The panelists ultimately agreed that traditionally the energy mix has been diverse, and it will continue to be.

Policy certainty and strategy clarity

The panelists all expressed concern around the ability of the regulated sectors to move fast enough. There is a lot of development and investment required over the coming years to enable us to reach our goals, and the regulatory and financial barriers are slowing us down. 

How is that solved? A clear energy strategy aligned to policy allows investment into the right fuels and healthy market movement.

"The markets work in the context of policy settings; we need to know where MBIE’s [Ministry of Business, Industry and Employment] energy strategy is going to go. Who is informing the Government to get this investment? The Government will need to step up," said John Clarke (Executive General Manager - Grid Development, Transpower).

"We need to change the definition of the regulatory tests. Policy framework needs the right settings to deliver outcomes and decarbonise in an affordable and least-cost way. Are we prepared to pay more today to allow for these builds to be done earlier?"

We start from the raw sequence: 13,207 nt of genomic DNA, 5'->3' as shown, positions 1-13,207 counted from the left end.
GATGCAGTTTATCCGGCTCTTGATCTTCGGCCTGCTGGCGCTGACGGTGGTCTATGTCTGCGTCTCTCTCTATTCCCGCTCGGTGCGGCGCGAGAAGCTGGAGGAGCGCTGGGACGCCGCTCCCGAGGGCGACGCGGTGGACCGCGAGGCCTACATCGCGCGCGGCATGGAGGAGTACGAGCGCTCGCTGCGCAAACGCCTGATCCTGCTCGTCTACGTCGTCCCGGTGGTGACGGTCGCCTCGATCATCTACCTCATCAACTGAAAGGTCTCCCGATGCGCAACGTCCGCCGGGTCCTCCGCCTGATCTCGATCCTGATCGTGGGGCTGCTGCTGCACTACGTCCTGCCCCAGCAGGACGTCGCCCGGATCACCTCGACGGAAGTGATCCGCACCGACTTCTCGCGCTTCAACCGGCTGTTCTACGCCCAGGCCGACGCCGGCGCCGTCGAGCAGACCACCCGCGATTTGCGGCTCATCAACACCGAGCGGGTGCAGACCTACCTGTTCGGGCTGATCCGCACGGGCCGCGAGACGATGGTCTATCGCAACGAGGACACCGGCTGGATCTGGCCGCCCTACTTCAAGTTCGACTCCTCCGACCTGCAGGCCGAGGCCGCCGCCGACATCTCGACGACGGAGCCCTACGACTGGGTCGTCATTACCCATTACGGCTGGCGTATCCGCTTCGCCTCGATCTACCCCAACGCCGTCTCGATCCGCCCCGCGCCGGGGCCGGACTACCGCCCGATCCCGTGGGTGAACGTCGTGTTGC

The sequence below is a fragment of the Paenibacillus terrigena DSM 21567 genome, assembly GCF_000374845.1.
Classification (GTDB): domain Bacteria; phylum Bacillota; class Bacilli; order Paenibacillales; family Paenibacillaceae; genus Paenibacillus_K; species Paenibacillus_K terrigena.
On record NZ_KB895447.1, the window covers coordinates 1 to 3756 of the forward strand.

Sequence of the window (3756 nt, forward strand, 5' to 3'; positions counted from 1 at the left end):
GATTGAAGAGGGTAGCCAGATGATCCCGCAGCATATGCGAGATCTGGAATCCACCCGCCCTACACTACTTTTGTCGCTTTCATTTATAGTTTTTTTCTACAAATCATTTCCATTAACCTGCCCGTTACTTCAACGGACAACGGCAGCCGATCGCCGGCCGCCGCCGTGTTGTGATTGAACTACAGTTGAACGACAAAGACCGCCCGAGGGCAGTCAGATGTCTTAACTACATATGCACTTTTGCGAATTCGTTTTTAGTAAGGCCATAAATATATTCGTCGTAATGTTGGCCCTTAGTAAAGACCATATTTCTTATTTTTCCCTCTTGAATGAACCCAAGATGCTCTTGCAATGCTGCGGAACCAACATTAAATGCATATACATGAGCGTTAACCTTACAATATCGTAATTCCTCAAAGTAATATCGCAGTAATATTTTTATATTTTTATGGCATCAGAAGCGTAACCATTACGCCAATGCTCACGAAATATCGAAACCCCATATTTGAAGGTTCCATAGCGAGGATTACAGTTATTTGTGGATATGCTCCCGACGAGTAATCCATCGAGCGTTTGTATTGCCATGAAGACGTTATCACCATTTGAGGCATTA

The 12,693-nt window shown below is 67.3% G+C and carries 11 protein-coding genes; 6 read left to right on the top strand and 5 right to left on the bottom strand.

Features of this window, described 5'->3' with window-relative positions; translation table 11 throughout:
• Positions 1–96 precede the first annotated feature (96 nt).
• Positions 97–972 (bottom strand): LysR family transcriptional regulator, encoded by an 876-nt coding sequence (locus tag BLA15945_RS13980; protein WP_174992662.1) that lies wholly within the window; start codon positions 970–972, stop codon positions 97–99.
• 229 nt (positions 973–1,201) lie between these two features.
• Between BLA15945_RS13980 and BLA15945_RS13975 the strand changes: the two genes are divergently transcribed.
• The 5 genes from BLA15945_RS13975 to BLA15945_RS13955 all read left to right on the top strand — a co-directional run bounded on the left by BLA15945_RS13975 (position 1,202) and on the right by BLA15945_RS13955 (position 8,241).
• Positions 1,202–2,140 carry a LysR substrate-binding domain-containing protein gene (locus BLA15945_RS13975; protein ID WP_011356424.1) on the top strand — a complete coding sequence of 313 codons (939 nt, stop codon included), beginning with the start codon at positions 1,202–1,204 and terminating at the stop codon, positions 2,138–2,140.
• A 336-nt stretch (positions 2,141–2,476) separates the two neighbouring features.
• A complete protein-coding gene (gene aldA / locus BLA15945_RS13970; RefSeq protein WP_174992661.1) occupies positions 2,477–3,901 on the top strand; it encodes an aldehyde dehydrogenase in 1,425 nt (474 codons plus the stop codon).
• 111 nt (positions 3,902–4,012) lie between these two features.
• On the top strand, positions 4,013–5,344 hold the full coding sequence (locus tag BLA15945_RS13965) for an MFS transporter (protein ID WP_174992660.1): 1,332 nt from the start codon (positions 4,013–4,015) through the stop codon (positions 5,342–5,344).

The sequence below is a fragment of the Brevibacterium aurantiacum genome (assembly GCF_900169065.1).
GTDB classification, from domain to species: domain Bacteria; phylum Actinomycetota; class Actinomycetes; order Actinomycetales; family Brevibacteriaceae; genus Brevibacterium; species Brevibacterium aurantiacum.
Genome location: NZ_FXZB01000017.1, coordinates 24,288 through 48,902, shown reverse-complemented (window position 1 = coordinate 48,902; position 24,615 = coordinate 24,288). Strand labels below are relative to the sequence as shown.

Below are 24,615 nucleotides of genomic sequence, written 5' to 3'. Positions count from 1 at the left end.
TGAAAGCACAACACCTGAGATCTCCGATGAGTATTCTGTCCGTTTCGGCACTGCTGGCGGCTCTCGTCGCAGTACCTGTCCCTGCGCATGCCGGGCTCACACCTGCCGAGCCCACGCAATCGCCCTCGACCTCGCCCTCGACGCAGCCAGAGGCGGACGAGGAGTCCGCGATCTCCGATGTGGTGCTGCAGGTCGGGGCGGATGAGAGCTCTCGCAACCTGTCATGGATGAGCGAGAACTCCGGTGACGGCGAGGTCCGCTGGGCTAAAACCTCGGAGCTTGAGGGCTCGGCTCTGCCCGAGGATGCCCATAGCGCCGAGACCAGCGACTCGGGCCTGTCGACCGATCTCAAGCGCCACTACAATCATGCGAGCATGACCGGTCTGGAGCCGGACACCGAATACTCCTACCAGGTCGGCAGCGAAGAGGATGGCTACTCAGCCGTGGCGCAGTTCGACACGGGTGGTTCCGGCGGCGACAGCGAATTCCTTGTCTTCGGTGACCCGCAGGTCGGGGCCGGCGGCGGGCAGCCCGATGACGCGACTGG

"The Government needs to look at where there are barriers to entry and investment. We will need growth and flexibility in the system as intermittency increases," weighs in Cleland.

"Gas will be in the works. The '100% renewable goal' has been really damaging to future planning. There is more that can be extracted from our existing energy system," said Cleland.

The need to innovate to stay competitive  

Peter Spencer (Country Manager for Parkwind) pointed out that in New Zealand, we are very dependent on marine shipping and air travel.

"Most of our goods and products travel by air. What does this mean for New Zealand’s marketability going into a carbon zero future? We need to think about our value proposition to remain connected to the rest of the world through these future changes," said Spencer.

"We often focus on the fuels we use in New Zealand. We need to invest in how that fuel comes to the market", Knight added in. Although New Zealand produces a low carbon transport fuel, regulatory settings have meant that the investment has gone elsewhere.

Knight continues, "We are seeing decisions made in New Zealand that lock in a high carbon solution. For example, the recent ferry upgrades use diesel. Why didn’t we use this opportunity to look at either methanol or electricity?"

The future of Geothermal was raised as an option worth exploring further. There is approximately 7TWh of existing geothermal energy around the Taupo region, a further 2TWh under construction and additional geothermal resource that "is untapped and will continue to play a role," said Cleland.